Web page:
Apr 19, 2006

Low cost flying

Logo courtesy Air DeccanWe wanted to go to a wedding near Kolkata, and being miserly and nearly bankrupt, the wife and I decided to take the plunge and purchase Air Deccan tickets. For the record, when we bought them (at roughly Rs 12500 return for two from Mumbai), they were about four and half grand cheaper than Kingfisher, with Jet being another grand dearer. Had we made the right decision?

This can turn into a story of epic proportion, so I'll just bullet point the experience, okay?

  • The first Air Deccan counter we saw said, 'SYSTEMS DOWN.' Uh oh!
  • The Air Deccan check-in luggage scan chaps were slow to the point of being useless. And I don't blame them one bit. With that many first time flyers, most of them too nervous to understand what the hell's going on, to be expected. Still, while Air Sahara and Jet scanners sported three person queues, with about six flights between them flashing security check signs, Air Deccan, with three flights was a mess
  • Two locks on the bag will completely throw Air Deccan's baggage handlers. They'll not spot the dirty 'security checked' tag on the main lock and point out that the bag needs to be scanned to be checked-in. That many first-timers, eh?
  • We asked: 'Why not give people seat numbers?'
    Answer: 'Systems are down.'
  • We went through sec check and found that Air Deccan had the only queues at the gates. Why? Everybody wanted the best seats. Why? Because they seem to be the only airline who believe in chaos. Why give seat numbers when you can have them queue up?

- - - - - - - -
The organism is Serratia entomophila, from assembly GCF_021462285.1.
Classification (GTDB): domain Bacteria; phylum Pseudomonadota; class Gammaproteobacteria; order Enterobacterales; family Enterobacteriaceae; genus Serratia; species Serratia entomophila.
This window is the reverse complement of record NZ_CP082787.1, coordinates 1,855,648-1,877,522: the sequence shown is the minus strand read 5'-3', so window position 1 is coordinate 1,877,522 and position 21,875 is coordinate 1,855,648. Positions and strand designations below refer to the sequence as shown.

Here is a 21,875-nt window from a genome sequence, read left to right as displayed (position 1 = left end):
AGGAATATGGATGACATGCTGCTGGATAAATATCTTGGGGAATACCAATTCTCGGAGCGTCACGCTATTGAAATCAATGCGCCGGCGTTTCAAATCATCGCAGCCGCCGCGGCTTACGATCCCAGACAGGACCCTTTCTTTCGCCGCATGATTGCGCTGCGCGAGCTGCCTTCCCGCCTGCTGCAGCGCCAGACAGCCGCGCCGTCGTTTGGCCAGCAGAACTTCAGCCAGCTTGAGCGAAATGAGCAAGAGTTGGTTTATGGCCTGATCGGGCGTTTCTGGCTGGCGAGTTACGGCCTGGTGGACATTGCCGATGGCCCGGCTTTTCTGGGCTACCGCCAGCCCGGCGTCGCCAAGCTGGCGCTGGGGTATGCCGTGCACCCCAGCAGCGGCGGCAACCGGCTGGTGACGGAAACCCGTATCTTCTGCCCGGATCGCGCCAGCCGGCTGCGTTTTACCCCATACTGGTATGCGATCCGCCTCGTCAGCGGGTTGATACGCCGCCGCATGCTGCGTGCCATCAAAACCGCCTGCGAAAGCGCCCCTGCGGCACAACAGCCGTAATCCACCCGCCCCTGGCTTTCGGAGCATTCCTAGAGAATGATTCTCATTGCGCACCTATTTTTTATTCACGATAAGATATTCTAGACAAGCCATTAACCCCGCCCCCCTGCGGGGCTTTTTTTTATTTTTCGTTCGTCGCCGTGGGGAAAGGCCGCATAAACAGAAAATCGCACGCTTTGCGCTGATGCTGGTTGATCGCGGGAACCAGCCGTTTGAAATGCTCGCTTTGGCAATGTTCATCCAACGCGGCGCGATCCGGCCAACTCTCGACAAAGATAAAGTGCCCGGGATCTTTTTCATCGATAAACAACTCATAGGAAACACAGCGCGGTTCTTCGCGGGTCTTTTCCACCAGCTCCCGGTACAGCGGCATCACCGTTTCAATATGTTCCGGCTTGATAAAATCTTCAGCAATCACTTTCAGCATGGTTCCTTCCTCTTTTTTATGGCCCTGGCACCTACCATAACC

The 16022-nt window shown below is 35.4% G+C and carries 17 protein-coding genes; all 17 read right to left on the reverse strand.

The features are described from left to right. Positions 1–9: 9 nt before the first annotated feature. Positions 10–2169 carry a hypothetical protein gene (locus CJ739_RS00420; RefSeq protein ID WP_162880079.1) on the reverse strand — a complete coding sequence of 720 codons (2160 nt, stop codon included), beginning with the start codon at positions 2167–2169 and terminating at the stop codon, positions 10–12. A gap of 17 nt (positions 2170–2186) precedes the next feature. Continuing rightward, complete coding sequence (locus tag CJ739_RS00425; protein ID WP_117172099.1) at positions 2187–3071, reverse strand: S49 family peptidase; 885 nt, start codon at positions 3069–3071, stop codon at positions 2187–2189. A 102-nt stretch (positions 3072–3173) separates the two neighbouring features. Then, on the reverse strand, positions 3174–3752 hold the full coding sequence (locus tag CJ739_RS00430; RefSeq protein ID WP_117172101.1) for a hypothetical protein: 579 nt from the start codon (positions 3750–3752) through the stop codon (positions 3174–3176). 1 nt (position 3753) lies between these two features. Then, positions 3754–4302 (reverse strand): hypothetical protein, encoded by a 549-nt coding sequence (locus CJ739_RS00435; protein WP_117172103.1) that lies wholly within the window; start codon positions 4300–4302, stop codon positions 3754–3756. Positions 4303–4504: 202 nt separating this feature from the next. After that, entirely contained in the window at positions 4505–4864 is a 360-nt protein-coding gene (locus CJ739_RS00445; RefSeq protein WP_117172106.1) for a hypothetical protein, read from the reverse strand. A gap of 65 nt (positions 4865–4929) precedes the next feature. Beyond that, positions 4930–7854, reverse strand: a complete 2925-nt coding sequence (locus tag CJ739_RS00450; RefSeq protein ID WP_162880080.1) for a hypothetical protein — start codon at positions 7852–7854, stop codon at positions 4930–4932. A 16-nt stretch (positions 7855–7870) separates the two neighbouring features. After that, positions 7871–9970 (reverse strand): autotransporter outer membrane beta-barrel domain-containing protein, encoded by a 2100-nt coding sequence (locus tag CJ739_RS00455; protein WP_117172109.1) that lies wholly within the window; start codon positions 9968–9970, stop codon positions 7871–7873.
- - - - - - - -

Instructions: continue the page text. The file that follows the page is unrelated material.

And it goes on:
• The queues, in fact, stopped Air Deccan ground staff from locating their own passengers. So while the Kolkata flight queues grew like a mutant centipede, they just could not find their Goa or Delhi passengers.
  • Cost cutting measures include a strict three announcements per flight only.
    At least I think so. I counted.
  • Sometimes, the Air Deccan announcer will want to finish his quota and actually break into an ongoing Jet/Sahara announcement. These, for the record, are not pre-recorded announcements.
  • After the dodge, push and shove that befits a state transport bus, we finally boarded the flight and noted the utter lack of crew. Just four?
  • We have to pay for water? Outraged yes, but not entirely sure one way or another.
  • On the return flight, things went better. Until we found ourselves standing in the aircraft at Mumbai. We waited almost fifteen minutes for a bus to take us to the terminal. In the meantime, new crew arrived, old crew departed, pilots were exchanged.
  • Finally, we were bunged into a bus half-full of Bangalore passengers heading back to the terminal.
Wife summed it, 'We're never flying this again. It takes all the charm and fun out of flying. The bus is cheaper and takes twenty times as long. But it'll feel EXACTLY the same.' I say, 'Good for all the first timers who can finally fly. Me? I think I've evolved past this rudimentary stage of aviation, thank you very much.' My vote for the Indian airline goes to: Jet Airways. And a word of advice for Jet. Kingfisher's damn good. Watch out, you lot.

To protect the identity of the completely innocent crew, yes totally, they had no idea what they were up to, I am not revealing the date or flight number. Kindly adjust. And all usual disclaimers apply, of course.

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